Credit: AsusThe drumbeats for the launch of AMD's Ryzen 3000 series are growing louder as we approach Computex, with Asus joining the group of motherboard makers releasing new BIOS updates to enable AMD's 7nm Matisse processors. In all, Asus's cadre of Ryzen 3000-series compatible boards will span its X470, B450, X370, and B350 lineup.
The recent Ryzen 3000 BIOS updates have come with a bit of scandal, though, as several motherboard vendors haven't listed backward-compatibility with the lower-end A-series models. That breaks AMD's promise to support all new chips on its AM4 socket motherboards until 2020.
Asus's list of supported motherboards also doesn't include any A-series chipsets, furthering speculation that these value-oriented chipsets won't support AMD's latest chips. That also lines up with recent leaks emanating from China that the Matisse processors won't be backward compatible with the A320 chipset. Asus, like MSI, is working to broaden its list of compatible chipsets, citing ongoing testing, so this could be subject to change.
Most speculation points to the lesser power delivery subsystems on A-Series motherboards as the culprit, but for now, it's anyone's guess why lower-end chipsets presumably won't be able to support the 7nm processors that should have lower power consumption than existing models.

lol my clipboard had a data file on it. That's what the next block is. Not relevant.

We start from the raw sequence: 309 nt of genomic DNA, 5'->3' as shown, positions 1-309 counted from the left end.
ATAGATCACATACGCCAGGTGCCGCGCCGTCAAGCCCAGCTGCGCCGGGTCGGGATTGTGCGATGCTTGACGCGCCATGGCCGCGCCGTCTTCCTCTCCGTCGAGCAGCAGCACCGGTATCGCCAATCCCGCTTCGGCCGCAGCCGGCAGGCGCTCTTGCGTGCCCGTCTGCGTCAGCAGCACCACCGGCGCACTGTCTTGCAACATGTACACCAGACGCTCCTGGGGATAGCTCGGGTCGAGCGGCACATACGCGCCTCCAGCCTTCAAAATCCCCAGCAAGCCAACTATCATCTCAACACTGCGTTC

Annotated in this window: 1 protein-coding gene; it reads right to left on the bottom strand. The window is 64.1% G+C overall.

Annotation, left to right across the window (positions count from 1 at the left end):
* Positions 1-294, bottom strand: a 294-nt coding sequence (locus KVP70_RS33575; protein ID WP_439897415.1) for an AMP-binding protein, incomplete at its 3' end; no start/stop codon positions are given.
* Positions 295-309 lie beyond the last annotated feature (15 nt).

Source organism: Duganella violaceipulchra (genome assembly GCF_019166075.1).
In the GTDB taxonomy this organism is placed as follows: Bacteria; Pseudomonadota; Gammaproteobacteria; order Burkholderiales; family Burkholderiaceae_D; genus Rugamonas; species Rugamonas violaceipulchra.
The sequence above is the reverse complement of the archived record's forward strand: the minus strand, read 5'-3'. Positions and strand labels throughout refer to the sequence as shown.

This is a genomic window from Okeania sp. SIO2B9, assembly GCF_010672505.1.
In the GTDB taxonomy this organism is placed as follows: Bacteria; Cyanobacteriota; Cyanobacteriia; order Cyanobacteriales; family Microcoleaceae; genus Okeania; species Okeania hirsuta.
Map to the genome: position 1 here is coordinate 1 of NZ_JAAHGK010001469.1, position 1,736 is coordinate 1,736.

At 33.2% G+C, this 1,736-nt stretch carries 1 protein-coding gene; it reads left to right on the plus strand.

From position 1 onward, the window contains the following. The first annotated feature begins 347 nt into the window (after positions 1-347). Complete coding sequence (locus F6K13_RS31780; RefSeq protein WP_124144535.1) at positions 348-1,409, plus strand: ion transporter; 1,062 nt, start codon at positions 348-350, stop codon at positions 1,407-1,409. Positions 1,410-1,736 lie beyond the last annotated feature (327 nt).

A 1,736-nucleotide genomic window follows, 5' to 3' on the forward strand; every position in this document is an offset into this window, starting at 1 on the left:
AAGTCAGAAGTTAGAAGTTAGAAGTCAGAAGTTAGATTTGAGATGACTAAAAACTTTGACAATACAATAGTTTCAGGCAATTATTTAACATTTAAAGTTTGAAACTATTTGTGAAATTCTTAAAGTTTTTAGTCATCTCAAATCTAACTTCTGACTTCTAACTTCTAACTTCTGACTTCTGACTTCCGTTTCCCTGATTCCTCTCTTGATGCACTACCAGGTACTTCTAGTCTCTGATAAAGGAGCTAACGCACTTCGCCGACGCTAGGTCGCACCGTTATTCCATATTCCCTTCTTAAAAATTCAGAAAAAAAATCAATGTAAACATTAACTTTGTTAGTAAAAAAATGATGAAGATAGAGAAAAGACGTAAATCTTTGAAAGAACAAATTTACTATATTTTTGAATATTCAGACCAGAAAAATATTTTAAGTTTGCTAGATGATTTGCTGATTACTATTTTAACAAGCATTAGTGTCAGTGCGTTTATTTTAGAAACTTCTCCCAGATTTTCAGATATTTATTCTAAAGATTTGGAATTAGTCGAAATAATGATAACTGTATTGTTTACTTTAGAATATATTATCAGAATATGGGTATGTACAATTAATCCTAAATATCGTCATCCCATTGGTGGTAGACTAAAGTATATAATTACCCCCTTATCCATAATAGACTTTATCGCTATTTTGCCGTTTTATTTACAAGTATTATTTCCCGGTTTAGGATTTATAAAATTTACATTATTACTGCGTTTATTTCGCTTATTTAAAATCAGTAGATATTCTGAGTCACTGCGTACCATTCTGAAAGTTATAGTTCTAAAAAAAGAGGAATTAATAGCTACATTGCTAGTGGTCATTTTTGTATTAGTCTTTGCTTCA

We do know that compatibility is limited by several factors, including the size of the BIOS chip. Motherboards with 128Mb BIOS chips cannot hold enough data to enable support for all chips, hence the recent removal of Bristol Ridge support from some motherboards. Whether or not this is the underlying factor for Ryzen 3000 support for A-Series motherboards remains to be seen.
It is possible that some previous-gen motherboards could support PCIe 4.0 through BIOS updates, but Asus hasn't announced whether or not these motherboards will operate at PCIe 4.0 speeds. We've pinged the company for comment.
|X470||ROG Crosshair VII Hero||2302|
|ROG Crosshair VII Hero (Wi-Fi)||2302|
|ROG Strix X470-I Gaming||2302|
|ROG Strix X470-F Gaming||4801|
|TUF X470-PLUS Gaming||4801|
|B450||ROG Strix B450-E Gaming||2301|
|ROG Strix B450-F Gaming||2301|
|ROG Strix 450-I Gaming||2301|
|TUF B450M-Plus Gaming||1201|
|TUF B450M-Pro Gaming||1201|
|TUF B450M-Plus Gaming||1201|
|TUF B450-Pro Gaming||1201|
|Prime B450M Gaming/BR||1201|
|X370||ROG Crosshair VI Extreme||7002|
|Crosshair VI Hero||7002|
|ROG Crosshair VI Hero (Wi-Fi AC)||7002|
|ROG Strix X370-F Gaming||4801|
|ROG Strix X370-I Gaming||4801|
|B350||ROG Strix B350-F Gaming||4801|
|ROG Strix B350-I Gaming||4801|
|TUF B350M-Plus Gaming||4801|
Updates to existing motherboards aside, Computex promises to open the floodgates on the next wave of new AM4 motherboards. Biostar recently announced that it plans to launch the fourth generation of its Biostar Racing boards (presumably X570) to support AMD's new chips, so there is little doubt we will learn more about the new motherboards, and processors, at Computex.